EquiSal Tapeworm Saliva Testing Kit for Horses
The EquiSal Tapeworm Test works like a blood test but, instead, uses saliva that you collect yourself. This horse tape worm test is scientifically proven to diagnose tapeworm burdens with high accuracy – it tells you if your horse has a burden and whether you need to deworm or not. Simply incorporate tapeworm testing every six months into your targeted worm control programme. To test for tapeworm, all you need to do is collect saliva from your horse using a specially designed swab and return it to the lab using the freepost bag provided.
Unfortunately, routine worming strategies can cause worms to build up resistance to survive the worming. To help ensure wormers stay effective in the future, using the EquiSal Tapeworm Test lets you know whether a wormer is needed.
Tapeworm and Horse Health
Tapeworm infections can pose a significant threat to horse health, as they have been associated with various clinical cases of colic and intestinal obstruction, as follows:-
Intussusception, a form of colic where one part of the intestine telescopes into another
Caecal perforation or rupture, leading to peritonitis, wherein contents of the caecum leak out and cause infection of the abdominal cavity (peritoneum)
Thickening of the ileo-caecal junction and mucosa, leading to intestinal obstruction due to the gut in this area moving abnormally
Intestinal obstruction, as above and can be caused by a large mass of tapeworms blocking the junction between the small and large intestine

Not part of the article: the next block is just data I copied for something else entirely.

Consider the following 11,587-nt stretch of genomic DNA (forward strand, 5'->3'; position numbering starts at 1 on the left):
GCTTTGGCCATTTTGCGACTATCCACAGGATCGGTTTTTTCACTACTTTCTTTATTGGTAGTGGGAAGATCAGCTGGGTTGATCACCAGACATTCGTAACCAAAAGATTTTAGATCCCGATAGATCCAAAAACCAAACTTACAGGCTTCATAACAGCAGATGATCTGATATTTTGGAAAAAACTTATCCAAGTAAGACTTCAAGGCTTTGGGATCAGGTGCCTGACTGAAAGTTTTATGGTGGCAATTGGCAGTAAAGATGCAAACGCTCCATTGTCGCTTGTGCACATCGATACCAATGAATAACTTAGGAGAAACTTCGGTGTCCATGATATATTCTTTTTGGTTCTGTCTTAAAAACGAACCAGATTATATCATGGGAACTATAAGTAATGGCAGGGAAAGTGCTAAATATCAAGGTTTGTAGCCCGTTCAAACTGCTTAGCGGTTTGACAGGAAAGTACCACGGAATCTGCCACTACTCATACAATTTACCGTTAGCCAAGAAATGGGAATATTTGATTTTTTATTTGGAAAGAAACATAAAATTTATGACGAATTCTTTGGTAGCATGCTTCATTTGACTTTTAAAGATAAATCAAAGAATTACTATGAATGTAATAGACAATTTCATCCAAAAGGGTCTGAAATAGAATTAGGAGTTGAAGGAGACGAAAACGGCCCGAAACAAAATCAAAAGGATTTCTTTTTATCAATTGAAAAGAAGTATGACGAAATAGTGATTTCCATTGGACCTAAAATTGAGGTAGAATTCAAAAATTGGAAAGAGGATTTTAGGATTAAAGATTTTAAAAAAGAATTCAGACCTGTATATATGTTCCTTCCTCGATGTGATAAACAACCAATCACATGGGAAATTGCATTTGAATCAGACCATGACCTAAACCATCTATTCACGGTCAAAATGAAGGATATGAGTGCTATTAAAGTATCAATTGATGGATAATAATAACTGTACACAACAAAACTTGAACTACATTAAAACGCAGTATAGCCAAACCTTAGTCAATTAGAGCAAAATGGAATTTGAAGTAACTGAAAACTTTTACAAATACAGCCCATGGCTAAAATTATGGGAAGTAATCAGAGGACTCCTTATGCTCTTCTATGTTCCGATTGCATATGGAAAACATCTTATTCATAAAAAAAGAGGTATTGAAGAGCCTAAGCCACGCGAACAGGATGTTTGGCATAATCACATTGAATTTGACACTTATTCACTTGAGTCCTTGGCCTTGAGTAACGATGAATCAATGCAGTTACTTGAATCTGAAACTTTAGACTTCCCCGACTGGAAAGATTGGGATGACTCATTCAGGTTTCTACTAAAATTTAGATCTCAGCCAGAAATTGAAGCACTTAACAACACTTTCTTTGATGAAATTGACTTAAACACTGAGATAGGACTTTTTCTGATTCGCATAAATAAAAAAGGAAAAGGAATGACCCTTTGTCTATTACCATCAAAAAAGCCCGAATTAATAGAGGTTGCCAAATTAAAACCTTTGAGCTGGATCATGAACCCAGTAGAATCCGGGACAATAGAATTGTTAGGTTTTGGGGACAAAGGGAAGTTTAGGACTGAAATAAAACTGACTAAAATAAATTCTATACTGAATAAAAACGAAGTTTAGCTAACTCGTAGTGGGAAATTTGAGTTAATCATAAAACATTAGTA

Ileal or caecal torsion, meaning twisting of the intestines causing severe pain and obstruction.
Horses may present with recurrent colic over a few weeks, with bouts becoming more frequent and more severe. Alternatively, there may be a sudden onset of colic with severe pain. The most common problem is a mild colic due to the constricted nutrient flow as the contents of the intestines get backed up.
Larger tapeworm burdens are more likely to be of clinical significance, but even moderate burdens can result in damage to the intestinal mucosa. It has been shown that the higher the infection site in the gut, the more likely the horse is to suffer from colic. Due to the small intestinal region in which tapeworms attach (the ileocaecal junction) tapeworms tend to cluster close together, so combining into a mass large enough to cause severe lesions.
Given the correlation of infection intensity to horse intestinal health, and concerns for dewormer resistance, there is an increasingly recognised need for accurate diagnostic tests.